Social Networking Site Isn’t Liable for User’s Overdose of Drugs He Bought Via the Site–Dyroff v. Ultimate Software

[It’s impossible to blog about Section 230 without reminding you that it remains highly imperiled.] This opinion is a contender for the most interesting Section 230 ruling of 2017. It deals with the troubling situation of user-to-user online drug sales; it…

‘Blacklist’ of ModelMayhem Members Defeats Legal Liability–Brenner v. Hill

ModelMayhem facilitates matches between models and employers, such as photographers. We’ve blogged before about the risk that putative ModelMayhem employers are sexual predators, which led to a key 9th Circuit ruling that Section 230 doesn’t immunize “failure to warn” claims. I’m amazed ModelMayhem has survived despite…

Woman Fired For Pro-Trump Tweet Gets Unemployment Benefits--Waverly Heights v. Jungclaus

Woman Fired For Pro-Trump Tweet Gets Unemployment Benefits–Waverly Heights v. Jungclaus

I just blogged on a case involving Facebook’s suspension of a Bowling Green Massacre gaslighter. Today, I’m blogging about a woman fired for a pro-Trump tweet. It’s pretty clear my blogging queue will be overflowing with Trump-related litigation for years to come. #MALGA…

Commemorating the 20 Year Anniversary of Zeran v. AOL

Commemorating the 20 Year Anniversary of Zeran v. AOL

You’re probably already quite familiar with the Fourth Circuit’s 1997 in Zeran v. AOL. The case is one of the most cited Internet Law cases of all time, and it is a staple of Internet Law course syllabi around the country and…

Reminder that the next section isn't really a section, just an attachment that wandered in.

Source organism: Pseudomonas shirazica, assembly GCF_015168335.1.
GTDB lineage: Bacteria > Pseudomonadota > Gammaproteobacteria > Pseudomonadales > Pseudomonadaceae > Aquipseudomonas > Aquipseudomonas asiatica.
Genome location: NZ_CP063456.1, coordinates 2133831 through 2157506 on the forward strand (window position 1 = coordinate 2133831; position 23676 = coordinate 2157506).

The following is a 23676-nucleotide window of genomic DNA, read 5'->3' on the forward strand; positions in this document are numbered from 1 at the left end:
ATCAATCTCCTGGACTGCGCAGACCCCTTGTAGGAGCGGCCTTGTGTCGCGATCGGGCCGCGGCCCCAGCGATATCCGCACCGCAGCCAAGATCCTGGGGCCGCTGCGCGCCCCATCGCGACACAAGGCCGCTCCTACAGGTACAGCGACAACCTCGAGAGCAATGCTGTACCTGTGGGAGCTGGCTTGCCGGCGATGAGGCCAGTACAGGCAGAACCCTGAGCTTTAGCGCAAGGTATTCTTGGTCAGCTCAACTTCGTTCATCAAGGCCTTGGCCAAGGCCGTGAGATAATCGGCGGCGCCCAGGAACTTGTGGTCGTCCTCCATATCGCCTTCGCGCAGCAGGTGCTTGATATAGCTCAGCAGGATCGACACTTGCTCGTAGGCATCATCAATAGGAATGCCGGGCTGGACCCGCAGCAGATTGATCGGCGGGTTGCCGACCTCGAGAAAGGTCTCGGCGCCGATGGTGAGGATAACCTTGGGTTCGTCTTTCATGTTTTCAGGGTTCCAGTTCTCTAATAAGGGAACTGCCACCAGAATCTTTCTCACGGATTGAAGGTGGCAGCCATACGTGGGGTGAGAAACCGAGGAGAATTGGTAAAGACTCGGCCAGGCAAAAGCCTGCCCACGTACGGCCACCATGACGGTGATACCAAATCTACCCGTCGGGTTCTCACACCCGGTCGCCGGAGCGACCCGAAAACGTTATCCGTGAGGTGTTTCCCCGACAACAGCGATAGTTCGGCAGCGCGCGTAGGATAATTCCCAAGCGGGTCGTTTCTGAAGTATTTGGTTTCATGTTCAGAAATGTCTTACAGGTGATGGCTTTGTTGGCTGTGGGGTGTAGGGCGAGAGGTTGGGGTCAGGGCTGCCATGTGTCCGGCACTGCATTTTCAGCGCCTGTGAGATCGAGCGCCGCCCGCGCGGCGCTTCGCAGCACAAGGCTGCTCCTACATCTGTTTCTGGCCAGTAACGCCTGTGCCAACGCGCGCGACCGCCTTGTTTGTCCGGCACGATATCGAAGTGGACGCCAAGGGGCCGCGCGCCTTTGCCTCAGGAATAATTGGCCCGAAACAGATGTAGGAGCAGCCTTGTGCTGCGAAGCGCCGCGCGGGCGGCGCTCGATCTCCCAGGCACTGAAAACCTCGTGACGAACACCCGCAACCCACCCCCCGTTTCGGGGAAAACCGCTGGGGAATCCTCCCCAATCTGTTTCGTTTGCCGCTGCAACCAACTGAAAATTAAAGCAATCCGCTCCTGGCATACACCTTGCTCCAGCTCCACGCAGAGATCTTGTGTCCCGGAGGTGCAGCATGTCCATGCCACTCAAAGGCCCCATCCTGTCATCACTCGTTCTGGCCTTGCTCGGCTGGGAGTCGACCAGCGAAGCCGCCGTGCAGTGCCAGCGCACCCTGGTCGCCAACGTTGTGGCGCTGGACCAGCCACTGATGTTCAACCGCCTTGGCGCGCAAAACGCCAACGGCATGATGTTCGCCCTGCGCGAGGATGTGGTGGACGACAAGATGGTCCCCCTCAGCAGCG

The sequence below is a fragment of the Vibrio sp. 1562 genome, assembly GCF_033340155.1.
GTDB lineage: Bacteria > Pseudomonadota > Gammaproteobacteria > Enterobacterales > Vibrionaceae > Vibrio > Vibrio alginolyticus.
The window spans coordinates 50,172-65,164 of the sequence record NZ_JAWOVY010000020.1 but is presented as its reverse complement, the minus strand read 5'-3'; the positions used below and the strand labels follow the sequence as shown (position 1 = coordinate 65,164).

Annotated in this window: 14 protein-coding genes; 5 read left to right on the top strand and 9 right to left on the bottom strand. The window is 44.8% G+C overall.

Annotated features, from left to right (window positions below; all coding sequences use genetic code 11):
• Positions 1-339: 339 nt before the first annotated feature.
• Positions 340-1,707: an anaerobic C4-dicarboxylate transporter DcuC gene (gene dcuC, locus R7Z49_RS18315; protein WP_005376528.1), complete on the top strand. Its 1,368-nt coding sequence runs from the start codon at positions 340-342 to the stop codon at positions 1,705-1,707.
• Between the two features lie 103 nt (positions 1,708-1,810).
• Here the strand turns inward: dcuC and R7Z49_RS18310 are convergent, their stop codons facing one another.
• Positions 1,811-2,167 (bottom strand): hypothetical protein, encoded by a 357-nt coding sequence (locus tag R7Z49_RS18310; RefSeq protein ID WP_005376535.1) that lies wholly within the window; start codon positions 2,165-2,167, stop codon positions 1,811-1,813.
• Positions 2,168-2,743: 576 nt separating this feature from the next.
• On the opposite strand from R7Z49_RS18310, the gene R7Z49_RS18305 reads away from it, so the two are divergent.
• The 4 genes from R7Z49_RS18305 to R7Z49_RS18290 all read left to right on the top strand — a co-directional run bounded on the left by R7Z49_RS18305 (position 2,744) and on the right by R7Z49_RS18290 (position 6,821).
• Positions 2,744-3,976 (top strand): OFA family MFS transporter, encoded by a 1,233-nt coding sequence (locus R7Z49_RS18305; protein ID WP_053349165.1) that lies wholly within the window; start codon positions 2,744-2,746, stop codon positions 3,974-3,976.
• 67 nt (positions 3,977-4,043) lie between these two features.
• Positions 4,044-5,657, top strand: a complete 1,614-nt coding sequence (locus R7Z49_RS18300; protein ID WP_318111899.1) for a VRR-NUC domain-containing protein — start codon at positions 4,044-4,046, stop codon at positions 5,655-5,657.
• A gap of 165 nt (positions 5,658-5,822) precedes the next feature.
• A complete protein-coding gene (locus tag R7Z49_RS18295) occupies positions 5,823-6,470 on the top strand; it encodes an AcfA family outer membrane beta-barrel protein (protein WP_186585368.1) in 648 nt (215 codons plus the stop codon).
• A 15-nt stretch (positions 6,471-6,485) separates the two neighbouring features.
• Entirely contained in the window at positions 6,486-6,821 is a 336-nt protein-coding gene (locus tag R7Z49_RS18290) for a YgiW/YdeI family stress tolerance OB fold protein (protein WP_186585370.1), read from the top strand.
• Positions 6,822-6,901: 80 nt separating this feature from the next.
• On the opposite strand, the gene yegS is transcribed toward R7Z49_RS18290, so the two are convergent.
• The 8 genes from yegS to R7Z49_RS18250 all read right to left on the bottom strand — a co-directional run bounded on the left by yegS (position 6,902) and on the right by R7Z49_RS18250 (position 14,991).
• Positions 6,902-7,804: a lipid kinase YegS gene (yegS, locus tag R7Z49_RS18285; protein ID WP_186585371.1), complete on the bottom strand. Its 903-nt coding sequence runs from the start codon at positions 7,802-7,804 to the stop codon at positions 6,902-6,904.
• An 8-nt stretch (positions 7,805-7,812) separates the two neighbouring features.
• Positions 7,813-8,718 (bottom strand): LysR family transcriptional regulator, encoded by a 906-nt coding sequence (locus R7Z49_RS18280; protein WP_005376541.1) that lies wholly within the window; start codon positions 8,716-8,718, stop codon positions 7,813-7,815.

Facebook Defeats Lawsuit By User Suspended Over 'Bowling Green Massacre'--Shulman v. Facebook

Facebook Defeats Lawsuit By User Suspended Over ‘Bowling Green Massacre’–Shulman v. Facebook

This lawsuit is detritus from the KellyAnne Conway “Bowling Green Massacre” fiasco. You may recall that Conway, in her official White House role, referred to a “massacre” at Bowling Green that never happened. The plaintiff says he posted articles to Facebook allegedly…

Repeated Unwanted Emails to Politician's Personal Email Address Can be Harassment--Hagedorn v. Cattani

Repeated Unwanted Emails to Politician’s Personal Email Address Can be Harassment–Hagedorn v. Cattani

This is a First Amendment retaliation case. Plaintiff alleges that local officials retaliated against her for exercising her First Amendment rights. One of the defendants is mayor of the small village where plaintiff resided (Timberlake, “a small village of six-…

YouTube Defeats Defamation Claim in 'Remove-and-Relocate' Case--Bartholomew v. YouTube

YouTube Defeats Defamation Claim in ‘Remove-and-Relocate’ Case–Bartholomew v. YouTube

YouTube has been sued numerous times for “removing-and-relocating” videos it thinks were promoted by spam. When it does a remove-and-relocate, YouTube takes down the video, discloses at the original URL that “This video has been removed because its content violated YouTube’s…

How SESTA Undermines Section 230's Good Samaritan Provisions

How SESTA Undermines Section 230’s Good Samaritan Provisions

The following is my response to Questions for the Record submitted by Sen. Cortez Masto. Given that she has already co-sponsored SESTA following the Manager’s Amendment and IA’s flip, my response may be too late to matter (not that it would…

Would Shutting Down Backpage Reduce Violence Against Women? (Guest Blog Post)

by guest blogger Alex Levy Many activists assert that the proliferation of online platforms that facilitate commercial sex has led to increased rates of exploitation and violence against women. This belief has motivated a slew of wide-ranging attacks against websites…

Manager's Amendment for SESTA Slightly Improves a Still-Terrible Bill

Manager’s Amendment for SESTA Slightly Improves a Still-Terrible Bill

On Friday, a Manager’s Amendment to SESTA was announced. The good news is that its revised language slightly improved the bill. The bad news is that SESTA remains bad policy. The worse news is that SESTA is now well-positioned to pass the Senate Commerce Committee and…